Coronavirus: the “Doubling Time” of Deaths per Day
Today, I started to see the numbers tick up for Coronavirus – for New York, for Chicago, and for the nation overall. I’m watching the numbers in Indiana as well, as most of my extended family and loved ones are there.
This caused a lot of anxiety for me, as I just see the number of reported cases are growing. It’s difficult to watch what looks like a rising tide, and be unable to do anything about it. To know that inaction (staying at home) is, ultimately, the only course of action. It’s really frustrating.
A few things I’ve read lately have suggested two things. First, the number of cases and deaths are going to rise. They have been, and will continue to do so. I think we’re going to see a very significant rise in numbers this week, and the next.
Part of this rise is due to the fact that we’re testing more people (a positive thing). But it’s also due to the fact that we are now seeing the impact of people who were infected a week ago, and perhaps didn’t know it. And for that period of time, those people may have unwittingly spread it to even more people, who we won’t hear about until next week.
If you haven’t seen it yet, I urge to spend a few brief minutes and listen to Dr. Emily Landon summarize the Coronavirus epidemic, and talk about why it’s so imperative people stay home.
One post on Twitter I encountered today seemed to help me, with the anxiety I feel on seeing the growing number of cases. Before we get into that, I want to say this: there’s a lot of information out there, from people who may or may not be experts.
Review your sources. Question them. And I urge you to also question my source here, as I’m still uncertain how I feel about this. I feel comforted by the take, but that’s not good enough. I feel like this information is trustworthy. And while I did do my due diligence, I urge you to do the same. And trust this not because I shared it, but because you find it also trustworthy.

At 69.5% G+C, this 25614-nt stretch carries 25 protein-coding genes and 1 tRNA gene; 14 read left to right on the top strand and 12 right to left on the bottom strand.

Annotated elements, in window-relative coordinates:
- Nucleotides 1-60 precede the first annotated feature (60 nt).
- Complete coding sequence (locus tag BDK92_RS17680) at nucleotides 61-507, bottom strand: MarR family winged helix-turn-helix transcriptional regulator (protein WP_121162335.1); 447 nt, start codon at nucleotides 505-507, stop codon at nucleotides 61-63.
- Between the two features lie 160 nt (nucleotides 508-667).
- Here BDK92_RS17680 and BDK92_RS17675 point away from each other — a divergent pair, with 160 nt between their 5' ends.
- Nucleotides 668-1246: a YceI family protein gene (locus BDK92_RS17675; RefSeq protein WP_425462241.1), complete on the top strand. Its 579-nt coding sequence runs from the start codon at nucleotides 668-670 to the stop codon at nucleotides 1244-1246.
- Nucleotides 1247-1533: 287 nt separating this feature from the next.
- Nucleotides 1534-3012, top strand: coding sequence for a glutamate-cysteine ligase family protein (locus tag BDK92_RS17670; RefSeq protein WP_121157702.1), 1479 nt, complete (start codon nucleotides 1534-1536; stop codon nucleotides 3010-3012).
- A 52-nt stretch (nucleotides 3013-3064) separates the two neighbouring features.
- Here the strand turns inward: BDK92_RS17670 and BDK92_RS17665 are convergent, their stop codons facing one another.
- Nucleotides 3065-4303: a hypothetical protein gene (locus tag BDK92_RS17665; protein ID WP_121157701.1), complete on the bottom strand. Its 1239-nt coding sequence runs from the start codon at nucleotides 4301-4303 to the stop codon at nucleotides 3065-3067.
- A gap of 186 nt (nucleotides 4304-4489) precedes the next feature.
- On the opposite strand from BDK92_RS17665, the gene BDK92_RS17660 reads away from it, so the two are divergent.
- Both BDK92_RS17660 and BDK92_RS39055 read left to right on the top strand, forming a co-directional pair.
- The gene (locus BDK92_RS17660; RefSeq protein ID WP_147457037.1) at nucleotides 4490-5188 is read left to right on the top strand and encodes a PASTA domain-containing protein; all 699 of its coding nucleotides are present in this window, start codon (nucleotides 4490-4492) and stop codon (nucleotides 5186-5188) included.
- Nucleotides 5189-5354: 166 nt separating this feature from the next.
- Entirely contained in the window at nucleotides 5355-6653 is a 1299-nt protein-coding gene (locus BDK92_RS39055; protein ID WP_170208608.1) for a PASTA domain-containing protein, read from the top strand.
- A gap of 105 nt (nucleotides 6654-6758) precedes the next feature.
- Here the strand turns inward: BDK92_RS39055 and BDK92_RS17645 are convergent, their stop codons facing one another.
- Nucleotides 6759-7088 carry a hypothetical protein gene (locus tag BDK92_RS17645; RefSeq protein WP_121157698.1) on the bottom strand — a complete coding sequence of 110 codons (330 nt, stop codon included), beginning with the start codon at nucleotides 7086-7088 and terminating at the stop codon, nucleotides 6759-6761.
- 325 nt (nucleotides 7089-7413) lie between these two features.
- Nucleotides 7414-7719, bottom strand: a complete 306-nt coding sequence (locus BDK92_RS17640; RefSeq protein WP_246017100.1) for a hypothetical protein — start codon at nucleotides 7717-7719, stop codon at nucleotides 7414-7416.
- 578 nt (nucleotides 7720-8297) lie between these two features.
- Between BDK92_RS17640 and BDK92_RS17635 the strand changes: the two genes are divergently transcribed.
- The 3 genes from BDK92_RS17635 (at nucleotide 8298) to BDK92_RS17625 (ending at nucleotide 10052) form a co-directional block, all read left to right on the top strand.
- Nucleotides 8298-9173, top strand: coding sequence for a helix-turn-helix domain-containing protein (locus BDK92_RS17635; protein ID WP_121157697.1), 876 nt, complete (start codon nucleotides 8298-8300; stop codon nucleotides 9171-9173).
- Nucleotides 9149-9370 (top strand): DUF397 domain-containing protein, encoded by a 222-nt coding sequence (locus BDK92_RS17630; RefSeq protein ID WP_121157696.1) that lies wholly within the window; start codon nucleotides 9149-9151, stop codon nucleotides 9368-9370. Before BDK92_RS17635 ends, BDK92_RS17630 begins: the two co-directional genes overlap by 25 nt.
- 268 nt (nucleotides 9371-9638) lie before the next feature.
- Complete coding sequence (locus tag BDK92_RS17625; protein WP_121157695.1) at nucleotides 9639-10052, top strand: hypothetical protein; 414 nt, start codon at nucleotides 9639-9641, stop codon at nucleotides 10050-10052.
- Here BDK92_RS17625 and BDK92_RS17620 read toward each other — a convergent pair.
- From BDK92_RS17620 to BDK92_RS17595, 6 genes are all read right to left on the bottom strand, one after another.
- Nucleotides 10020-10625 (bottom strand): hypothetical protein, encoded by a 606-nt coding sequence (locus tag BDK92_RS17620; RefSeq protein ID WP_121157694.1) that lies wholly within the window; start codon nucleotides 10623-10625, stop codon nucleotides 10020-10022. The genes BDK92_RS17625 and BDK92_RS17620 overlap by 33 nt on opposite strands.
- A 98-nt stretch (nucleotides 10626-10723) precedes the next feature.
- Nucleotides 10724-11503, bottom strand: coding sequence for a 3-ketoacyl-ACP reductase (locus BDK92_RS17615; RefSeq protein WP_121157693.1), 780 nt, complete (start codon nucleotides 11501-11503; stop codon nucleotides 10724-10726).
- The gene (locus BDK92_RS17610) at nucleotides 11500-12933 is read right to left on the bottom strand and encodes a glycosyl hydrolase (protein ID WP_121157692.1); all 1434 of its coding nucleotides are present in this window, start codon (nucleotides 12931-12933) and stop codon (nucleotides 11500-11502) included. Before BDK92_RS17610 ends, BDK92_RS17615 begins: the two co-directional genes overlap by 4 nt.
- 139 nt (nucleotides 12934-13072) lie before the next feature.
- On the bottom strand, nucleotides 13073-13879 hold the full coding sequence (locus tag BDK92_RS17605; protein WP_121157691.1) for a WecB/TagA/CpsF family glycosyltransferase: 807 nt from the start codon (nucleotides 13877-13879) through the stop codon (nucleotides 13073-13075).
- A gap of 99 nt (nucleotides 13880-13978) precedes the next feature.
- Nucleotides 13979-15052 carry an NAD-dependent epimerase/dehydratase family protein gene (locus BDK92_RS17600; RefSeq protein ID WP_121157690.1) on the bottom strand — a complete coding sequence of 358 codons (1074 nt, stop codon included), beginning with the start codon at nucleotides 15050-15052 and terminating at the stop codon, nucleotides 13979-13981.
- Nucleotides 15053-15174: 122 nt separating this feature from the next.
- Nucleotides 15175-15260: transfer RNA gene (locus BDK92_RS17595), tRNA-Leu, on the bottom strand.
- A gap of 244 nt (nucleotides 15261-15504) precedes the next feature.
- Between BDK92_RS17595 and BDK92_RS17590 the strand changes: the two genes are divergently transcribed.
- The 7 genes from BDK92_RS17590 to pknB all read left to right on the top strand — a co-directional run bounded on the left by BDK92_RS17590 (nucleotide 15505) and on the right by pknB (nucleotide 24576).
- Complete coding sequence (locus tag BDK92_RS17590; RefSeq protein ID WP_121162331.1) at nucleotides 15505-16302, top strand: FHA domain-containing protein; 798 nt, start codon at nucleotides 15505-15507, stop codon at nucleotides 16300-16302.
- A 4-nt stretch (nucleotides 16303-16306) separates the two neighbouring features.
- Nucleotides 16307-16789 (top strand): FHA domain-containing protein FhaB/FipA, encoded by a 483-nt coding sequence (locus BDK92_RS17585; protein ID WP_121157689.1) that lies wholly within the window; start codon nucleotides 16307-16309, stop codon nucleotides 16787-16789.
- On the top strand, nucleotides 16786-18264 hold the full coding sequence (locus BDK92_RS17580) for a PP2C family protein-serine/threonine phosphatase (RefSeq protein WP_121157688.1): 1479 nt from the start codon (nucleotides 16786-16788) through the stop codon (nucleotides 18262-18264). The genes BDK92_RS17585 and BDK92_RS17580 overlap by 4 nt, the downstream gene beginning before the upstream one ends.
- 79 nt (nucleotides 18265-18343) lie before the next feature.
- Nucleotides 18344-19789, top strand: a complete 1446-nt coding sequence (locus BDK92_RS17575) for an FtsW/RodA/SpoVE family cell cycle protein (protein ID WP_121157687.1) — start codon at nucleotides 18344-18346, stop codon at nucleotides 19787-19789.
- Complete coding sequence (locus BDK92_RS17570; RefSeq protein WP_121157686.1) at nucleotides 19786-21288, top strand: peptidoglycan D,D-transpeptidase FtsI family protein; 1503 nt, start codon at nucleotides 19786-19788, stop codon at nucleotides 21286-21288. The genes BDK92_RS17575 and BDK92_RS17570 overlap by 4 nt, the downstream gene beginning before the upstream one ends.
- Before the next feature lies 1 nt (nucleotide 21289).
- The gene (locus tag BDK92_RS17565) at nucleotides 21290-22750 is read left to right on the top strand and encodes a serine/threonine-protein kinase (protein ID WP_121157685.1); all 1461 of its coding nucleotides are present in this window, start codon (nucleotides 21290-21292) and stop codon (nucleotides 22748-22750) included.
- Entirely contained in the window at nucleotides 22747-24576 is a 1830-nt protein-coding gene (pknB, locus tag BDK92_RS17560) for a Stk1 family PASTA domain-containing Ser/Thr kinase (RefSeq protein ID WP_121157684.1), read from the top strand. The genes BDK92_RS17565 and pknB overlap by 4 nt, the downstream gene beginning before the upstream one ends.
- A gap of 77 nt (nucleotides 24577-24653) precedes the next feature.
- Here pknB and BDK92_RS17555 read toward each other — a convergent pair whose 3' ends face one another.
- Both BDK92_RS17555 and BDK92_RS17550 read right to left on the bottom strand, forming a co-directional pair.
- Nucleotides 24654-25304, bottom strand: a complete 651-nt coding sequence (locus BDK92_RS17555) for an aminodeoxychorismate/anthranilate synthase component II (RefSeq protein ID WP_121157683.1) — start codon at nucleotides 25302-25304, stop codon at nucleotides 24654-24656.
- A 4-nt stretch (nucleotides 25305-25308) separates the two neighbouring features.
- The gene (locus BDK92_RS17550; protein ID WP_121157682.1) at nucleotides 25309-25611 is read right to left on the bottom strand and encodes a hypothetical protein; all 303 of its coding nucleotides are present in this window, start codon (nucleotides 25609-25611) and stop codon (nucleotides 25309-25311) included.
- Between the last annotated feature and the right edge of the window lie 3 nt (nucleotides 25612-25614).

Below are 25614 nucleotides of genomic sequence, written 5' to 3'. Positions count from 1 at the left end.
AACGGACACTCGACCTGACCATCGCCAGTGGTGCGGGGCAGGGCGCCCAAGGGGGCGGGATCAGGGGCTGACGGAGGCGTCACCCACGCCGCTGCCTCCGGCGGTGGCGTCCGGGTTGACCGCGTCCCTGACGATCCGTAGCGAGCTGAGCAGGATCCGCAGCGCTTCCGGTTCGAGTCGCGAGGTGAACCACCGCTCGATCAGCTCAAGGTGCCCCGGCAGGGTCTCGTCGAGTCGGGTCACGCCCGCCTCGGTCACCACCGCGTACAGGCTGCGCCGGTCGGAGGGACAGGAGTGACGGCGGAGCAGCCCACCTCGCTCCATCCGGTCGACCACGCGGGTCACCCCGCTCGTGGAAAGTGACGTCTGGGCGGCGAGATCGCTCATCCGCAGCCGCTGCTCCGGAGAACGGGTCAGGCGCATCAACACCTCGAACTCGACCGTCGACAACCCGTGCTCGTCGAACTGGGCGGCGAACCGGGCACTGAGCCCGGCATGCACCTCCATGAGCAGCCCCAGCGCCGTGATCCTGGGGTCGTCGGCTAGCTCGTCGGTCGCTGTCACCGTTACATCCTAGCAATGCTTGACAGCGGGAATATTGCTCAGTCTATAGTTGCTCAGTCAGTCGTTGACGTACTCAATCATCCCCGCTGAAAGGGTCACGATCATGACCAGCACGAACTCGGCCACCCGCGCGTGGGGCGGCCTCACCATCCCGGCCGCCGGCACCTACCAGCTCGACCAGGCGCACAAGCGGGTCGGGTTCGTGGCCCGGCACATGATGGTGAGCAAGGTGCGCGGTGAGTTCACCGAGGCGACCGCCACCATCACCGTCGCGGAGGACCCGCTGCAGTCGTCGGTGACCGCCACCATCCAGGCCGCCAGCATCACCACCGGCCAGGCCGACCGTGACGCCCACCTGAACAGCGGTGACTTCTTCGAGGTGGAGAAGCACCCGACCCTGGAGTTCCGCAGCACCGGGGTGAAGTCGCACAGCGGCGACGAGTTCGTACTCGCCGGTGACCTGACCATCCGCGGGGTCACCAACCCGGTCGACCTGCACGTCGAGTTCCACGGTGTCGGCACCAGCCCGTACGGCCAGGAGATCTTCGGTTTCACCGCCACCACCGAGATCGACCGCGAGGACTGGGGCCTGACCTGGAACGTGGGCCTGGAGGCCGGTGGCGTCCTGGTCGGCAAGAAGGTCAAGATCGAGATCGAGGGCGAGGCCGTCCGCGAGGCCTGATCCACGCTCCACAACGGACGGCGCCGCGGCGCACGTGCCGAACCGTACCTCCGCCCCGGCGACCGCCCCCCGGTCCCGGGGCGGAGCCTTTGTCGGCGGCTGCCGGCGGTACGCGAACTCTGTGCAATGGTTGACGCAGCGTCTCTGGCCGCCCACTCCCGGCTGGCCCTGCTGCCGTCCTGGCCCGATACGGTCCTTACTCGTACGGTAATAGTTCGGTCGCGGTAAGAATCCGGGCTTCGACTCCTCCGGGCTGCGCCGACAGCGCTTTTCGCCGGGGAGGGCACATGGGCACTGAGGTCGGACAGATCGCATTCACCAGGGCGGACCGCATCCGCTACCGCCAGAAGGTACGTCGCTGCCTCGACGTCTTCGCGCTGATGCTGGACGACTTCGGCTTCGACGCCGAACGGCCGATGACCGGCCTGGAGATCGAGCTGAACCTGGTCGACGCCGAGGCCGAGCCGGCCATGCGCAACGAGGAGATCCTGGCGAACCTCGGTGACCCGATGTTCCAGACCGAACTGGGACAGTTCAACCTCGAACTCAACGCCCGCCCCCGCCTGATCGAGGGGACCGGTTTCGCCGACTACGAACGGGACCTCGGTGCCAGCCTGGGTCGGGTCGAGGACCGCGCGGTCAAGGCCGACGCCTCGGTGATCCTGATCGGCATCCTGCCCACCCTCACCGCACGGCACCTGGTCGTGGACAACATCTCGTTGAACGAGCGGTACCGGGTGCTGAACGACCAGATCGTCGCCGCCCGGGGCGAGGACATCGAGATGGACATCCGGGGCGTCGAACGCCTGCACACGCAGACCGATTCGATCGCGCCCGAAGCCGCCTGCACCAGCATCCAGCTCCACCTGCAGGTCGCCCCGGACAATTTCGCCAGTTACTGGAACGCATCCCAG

Once again: DO NOT TRACK THE NUMBER OF CASES. THIS IS SUPPOSED TO INCREASE AS TESTING COMES ONLINE.
Instead, track the number of deaths per day. If the “doubling time” of these slows to more than 3 days, we’re starting to bend the curve.
— Sam Wang (@SamWangPhD) March 21, 2020
So the take is this: the number of cases will most definitely rise. But they’re unreliable, in that more people are being tested, and so the number will inflate as a result of that increased testing. Also, the cases reported will not account for those who do have the virus, but have not yet been tested.
A clearer number to look at is the number of actual deaths from Coronavirus. Those deaths are easier to identify (respiratory distress). The first symptoms appear around 5 days after contracting the virus, and death tends to occur within 14 days after the first symptom.
The chart above looks at the past 14 days, and determines how long it took for the total number of deaths to double in a given country. Currently in the United States, where many states have just begun issuing “stay at home” orders, we’re seeing the total number of Coronavirus deaths doubling every 3 days.
In countries like Italy, that are hard-hit but currently well into their “stay at home” orders, the doubling time is around 5 days.
In countries like China and South Korea, who have been battling Coronavirus longer and been more successful in getting citizens to remain at home, the doubling time is in the double digits.
Sam Wang posits that if we started to see the doubling time in the US increase beyond 3 days, that means we’ve been successful in “flattening the curve.” And that our efforts to isolate ourselves is having an effect.
This sounds great to me, and makes me feel a bit more at ease regarding the rising number of cases and deaths I see. But I’m not a stats guy. Once more, I highly suggest you look at these references and determine for yourself whether you find them credible and trustworthy.
I fear the coming week and the one after will show our country some very grim numbers, and that we will start hearing some very terrible, sobering stories. But I hope that the actions we take to protect both ourselves and one another will help stem this tide. And that we will, indeed, see an increase in that doubling time.